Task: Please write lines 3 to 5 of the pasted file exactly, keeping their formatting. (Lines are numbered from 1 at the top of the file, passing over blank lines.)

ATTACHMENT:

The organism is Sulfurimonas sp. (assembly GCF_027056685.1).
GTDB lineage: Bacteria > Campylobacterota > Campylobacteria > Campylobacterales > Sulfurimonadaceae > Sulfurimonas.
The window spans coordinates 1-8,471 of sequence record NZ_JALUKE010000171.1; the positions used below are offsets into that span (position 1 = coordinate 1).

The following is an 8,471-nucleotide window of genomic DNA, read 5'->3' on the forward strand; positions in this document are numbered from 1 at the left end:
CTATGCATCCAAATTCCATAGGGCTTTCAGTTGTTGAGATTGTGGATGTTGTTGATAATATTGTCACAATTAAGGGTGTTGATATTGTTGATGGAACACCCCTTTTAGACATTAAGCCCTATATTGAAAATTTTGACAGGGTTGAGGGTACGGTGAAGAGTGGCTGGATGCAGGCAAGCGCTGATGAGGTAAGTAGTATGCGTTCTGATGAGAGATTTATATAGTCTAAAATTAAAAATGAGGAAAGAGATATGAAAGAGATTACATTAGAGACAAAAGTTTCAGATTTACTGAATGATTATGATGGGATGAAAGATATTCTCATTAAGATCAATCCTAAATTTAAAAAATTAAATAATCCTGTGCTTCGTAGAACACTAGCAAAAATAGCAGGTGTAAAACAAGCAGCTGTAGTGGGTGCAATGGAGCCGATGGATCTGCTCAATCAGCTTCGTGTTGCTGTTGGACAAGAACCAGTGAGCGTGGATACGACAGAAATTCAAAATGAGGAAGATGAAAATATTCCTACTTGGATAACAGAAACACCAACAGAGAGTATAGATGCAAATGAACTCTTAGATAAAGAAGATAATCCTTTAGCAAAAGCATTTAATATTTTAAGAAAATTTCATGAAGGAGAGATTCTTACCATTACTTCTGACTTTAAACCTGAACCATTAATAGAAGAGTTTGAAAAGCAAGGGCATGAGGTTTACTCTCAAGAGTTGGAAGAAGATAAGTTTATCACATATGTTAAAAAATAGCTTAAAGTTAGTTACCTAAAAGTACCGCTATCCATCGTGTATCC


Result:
The window spans coordinates 1-8,471 of sequence record NZ_JALUKE010000171.1; the positions used below are offsets into that span (position 1 = coordinate 1).

The following is an 8,471-nucleotide window of genomic DNA, read 5'->3' on the forward strand; positions in this document are numbered from 1 at the left end:
CTATGCATCCAAATTCCATAGGGCTTTCAGTTGTTGAGATTGTGGATGTTGTTGATAATATTGTCACAATTAAGGGTGTTGATATTGTTGATGGAACACCCCTTTTAGACATTAAGCCCTATATTGAAAATTTTGACAGGGTTGAGGGTACGGTGAAGAGTGGCTGGATGCAGGCAAGCGCTGATGAGGTAAGTAGTATGCGTTCTGATGAGAGATTTATATAGTCTAAAATTAAAAATGAGGAAAGAGATATGAAAGAGATTACATTAGAGACAAAAGTTTCAGATTTACTGAATGATTATGATGGGATGAAAGATATTCTCATTAAGATCAATCCTAAATTTAAAAAATTAAATAATCCTGTGCTTCGTAGAACACTAGCAAAAATAGCAGGTGTAAAACAAGCAGCTGTAGTGGGTGCAATGGAGCCGATGGATCTGCTCAATCAGCTTCGTGTTGCTGTTGGACAAGAACCAGTGAGCGTGGATACGACAGAAATTCAAAATGAGGAAGATGAAAATATTCCTACTTGGATAACAGAAACACCAACAGAGAGTATAGATGCAAATGAACTCTTAGATAAAGAAGATAATCCTTTAGCAAAAGCATTTAATATTTTAAGAAAATTTCATGAAGGAGAGATTCTTACCATTACTTCTGACTTTAAACCTGAACCATTAATAGAAGAGTTTGAAAAGCAAGGGCATGAGGTTTACTCTCAAGAGTTGGAAGAAGATAAGTTTATCACATATGTTAAAAAATAGCTTAAAGTTAGTTACCTAAAAGTACCGCTATCCATCGTGTATCC